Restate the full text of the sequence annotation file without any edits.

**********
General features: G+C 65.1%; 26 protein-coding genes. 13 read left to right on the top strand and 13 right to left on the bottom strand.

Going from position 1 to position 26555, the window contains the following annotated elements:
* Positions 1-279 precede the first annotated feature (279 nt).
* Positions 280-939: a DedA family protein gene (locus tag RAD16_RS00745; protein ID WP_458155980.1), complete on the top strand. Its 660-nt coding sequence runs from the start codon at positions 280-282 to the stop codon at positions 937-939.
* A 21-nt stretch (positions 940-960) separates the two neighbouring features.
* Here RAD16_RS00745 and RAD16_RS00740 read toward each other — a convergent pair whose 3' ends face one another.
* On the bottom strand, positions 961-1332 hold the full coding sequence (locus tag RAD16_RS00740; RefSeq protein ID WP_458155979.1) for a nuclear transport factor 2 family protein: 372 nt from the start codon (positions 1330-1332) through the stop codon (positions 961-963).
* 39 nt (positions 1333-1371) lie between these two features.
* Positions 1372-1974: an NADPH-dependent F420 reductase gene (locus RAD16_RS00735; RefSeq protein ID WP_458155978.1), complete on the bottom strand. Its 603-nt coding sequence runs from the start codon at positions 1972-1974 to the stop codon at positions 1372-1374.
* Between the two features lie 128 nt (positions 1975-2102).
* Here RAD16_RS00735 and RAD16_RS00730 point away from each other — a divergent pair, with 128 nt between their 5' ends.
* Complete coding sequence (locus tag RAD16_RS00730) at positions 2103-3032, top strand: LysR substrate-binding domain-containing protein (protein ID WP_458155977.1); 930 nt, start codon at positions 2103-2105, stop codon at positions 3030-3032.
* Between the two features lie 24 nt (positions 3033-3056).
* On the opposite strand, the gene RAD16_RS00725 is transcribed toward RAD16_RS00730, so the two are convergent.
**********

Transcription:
General features: G+C 65.1%; 26 protein-coding genes. 13 read left to right on the top strand and 13 right to left on the bottom strand.

Going from position 1 to position 26555, the window contains the following annotated elements:
* Positions 1-279 precede the first annotated feature (279 nt).
* Positions 280-939: a DedA family protein gene (locus tag RAD16_RS00745; protein ID WP_458155980.1), complete on the top strand. Its 660-nt coding sequence runs from the start codon at positions 280-282 to the stop codon at positions 937-939.
* A 21-nt stretch (positions 940-960) separates the two neighbouring features.
* Here RAD16_RS00745 and RAD16_RS00740 read toward each other — a convergent pair whose 3' ends face one another.
* On the bottom strand, positions 961-1332 hold the full coding sequence (locus tag RAD16_RS00740; RefSeq protein ID WP_458155979.1) for a nuclear transport factor 2 family protein: 372 nt from the start codon (positions 1330-1332) through the stop codon (positions 961-963).
* 39 nt (positions 1333-1371) lie between these two features.
* Positions 1372-1974: an NADPH-dependent F420 reductase gene (locus RAD16_RS00735; RefSeq protein ID WP_458155978.1), complete on the bottom strand. Its 603-nt coding sequence runs from the start codon at positions 1972-1974 to the stop codon at positions 1372-1374.
* Between the two features lie 128 nt (positions 1975-2102).
* Here RAD16_RS00735 and RAD16_RS00730 point away from each other — a divergent pair, with 128 nt between their 5' ends.
* Complete coding sequence (locus tag RAD16_RS00730) at positions 2103-3032, top strand: LysR substrate-binding domain-containing protein (protein ID WP_458155977.1); 930 nt, start codon at positions 2103-2105, stop codon at positions 3030-3032.
* Between the two features lie 24 nt (positions 3033-3056).
* On the opposite strand, the gene RAD16_RS00725 is transcribed toward RAD16_RS00730, so the two are convergent.